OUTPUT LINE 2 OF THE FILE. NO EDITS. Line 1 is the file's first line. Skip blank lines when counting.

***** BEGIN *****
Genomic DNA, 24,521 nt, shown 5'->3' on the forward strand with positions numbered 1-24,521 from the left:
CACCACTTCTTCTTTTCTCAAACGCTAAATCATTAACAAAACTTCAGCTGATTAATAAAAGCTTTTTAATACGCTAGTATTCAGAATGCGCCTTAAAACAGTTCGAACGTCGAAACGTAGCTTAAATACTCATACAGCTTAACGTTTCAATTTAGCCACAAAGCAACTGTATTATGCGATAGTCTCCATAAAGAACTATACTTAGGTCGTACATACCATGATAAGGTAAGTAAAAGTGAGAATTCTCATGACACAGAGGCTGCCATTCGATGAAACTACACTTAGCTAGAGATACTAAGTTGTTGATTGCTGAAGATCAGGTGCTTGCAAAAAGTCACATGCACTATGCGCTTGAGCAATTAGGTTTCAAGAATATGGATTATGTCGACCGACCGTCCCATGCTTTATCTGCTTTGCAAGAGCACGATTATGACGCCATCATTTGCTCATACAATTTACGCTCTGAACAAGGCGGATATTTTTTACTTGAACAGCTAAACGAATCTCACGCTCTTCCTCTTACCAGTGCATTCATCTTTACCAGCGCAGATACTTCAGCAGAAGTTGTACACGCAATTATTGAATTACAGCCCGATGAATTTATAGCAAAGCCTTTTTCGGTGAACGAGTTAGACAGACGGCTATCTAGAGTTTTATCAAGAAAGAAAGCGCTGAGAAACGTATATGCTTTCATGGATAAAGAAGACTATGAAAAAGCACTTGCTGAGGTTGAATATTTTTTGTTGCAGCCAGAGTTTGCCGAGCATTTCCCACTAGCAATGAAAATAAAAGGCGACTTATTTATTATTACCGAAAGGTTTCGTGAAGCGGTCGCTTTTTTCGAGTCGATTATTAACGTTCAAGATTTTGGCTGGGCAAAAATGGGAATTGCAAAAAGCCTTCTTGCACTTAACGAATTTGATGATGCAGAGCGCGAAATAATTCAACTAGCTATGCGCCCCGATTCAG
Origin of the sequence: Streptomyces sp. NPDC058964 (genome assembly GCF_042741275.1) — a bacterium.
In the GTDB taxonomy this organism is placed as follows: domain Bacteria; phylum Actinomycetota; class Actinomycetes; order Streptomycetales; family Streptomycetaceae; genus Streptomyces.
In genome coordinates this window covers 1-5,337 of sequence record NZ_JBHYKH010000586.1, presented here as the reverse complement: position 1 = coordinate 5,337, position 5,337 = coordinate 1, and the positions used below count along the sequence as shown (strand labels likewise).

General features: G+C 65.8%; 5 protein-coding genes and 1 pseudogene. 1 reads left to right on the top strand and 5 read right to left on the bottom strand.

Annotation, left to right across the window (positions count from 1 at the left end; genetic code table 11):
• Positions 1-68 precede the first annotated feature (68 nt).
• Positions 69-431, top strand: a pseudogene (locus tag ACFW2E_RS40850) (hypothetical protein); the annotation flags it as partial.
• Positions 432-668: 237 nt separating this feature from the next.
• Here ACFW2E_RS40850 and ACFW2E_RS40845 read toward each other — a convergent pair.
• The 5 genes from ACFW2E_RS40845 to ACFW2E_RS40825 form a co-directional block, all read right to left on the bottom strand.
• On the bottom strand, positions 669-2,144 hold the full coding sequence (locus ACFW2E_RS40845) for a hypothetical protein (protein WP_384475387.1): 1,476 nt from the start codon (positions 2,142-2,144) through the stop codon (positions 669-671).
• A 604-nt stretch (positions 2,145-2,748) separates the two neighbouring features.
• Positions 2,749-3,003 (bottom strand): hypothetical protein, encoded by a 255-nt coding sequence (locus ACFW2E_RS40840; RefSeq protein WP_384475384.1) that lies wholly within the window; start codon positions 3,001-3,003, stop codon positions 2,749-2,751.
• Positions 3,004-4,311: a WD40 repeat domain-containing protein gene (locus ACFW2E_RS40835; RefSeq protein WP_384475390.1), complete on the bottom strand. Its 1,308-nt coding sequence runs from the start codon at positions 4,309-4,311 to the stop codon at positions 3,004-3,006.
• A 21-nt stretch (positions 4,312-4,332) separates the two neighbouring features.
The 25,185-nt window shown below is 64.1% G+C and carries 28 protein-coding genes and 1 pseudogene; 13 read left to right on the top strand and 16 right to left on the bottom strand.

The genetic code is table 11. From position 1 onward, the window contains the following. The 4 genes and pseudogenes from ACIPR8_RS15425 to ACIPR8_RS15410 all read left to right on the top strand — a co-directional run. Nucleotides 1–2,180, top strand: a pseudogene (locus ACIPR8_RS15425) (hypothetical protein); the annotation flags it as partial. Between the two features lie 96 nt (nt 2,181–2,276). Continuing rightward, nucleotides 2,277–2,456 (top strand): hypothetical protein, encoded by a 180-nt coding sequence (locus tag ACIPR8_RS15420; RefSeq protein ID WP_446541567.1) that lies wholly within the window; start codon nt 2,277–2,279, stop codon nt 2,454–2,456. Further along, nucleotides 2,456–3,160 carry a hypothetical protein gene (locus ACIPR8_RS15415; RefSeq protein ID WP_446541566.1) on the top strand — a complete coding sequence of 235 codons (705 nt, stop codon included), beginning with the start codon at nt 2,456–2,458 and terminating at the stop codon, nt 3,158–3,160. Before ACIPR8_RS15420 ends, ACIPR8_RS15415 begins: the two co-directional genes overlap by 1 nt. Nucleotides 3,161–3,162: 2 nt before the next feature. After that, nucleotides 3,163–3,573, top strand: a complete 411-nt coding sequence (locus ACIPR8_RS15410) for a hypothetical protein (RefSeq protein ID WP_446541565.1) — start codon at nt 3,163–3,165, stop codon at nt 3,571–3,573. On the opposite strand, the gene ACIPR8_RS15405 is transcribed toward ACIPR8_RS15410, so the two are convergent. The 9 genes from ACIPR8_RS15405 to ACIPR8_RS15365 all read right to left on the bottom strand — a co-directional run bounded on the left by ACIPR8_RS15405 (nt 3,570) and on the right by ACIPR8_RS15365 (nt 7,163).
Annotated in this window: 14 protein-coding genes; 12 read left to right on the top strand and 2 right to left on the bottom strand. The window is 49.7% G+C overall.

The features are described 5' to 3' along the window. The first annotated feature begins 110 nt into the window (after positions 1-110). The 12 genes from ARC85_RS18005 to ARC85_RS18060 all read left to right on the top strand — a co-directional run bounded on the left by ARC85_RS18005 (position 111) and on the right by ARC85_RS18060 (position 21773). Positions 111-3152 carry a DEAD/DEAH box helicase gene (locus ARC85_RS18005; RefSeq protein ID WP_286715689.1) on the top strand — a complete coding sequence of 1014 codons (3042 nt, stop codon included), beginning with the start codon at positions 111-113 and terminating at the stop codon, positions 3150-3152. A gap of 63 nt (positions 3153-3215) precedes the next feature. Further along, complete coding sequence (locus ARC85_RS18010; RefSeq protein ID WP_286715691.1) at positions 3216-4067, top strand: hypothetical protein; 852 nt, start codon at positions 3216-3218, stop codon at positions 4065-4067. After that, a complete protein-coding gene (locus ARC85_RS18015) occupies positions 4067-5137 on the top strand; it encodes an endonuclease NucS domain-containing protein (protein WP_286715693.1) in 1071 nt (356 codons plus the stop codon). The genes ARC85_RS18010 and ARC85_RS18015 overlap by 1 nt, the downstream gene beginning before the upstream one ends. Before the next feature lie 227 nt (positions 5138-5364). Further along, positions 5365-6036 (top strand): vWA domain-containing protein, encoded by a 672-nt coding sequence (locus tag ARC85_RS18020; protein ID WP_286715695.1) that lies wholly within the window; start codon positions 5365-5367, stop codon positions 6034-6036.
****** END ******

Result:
CACCACTTCTTCTTTTCTCAAACGCTAAATCATTAACAAAACTTCAGCTGATTAATAAAAGCTTTTTAATACGCTAGTATTCAGAATGCGCCTTAAAACAGTTCGAACGTCGAAACGTAGCTTAAATACTCATACAGCTTAACGTTTCAATTTAGCCACAAAGCAACTGTATTATGCGATAGTCTCCATAAAGAACTATACTTAGGTCGTACATACCATGATAAGGTAAGTAAAAGTGAGAATTCTCATGACACAGAGGCTGCCATTCGATGAAACTACACTTAGCTAGAGATACTAAGTTGTTGATTGCTGAAGATCAGGTGCTTGCAAAAAGTCACATGCACTATGCGCTTGAGCAATTAGGTTTCAAGAATATGGATTATGTCGACCGACCGTCCCATGCTTTATCTGCTTTGCAAGAGCACGATTATGACGCCATCATTTGCTCATACAATTTACGCTCTGAACAAGGCGGATATTTTTTACTTGAACAGCTAAACGAATCTCACGCTCTTCCTCTTACCAGTGCATTCATCTTTACCAGCGCAGATACTTCAGCAGAAGTTGTACACGCAATTATTGAATTACAGCCCGATGAATTTATAGCAAAGCCTTTTTCGGTGAACGAGTTAGACAGACGGCTATCTAGAGTTTTATCAAGAAAGAAAGCGCTGAGAAACGTATATGCTTTCATGGATAAAGAAGACTATGAAAAAGCACTTGCTGAGGTTGAATATTTTTTGTTGCAGCCAGAGTTTGCCGAGCATTTCCCACTAGCAATGAAAATAAAAGGCGACTTATTTATTATTACCGAAAGGTTTCGTGAAGCGGTCGCTTTTTTCGAGTCGATTATTAACGTTCAAGATTTTGGCTGGGCAAAAATGGGAATTGCAAAAAGCCTTCTTGCACTTAACGAATTTGATGATGCAGAGCGCGAAATAATTCAACTAGCTATGCGCCCCGATTCAG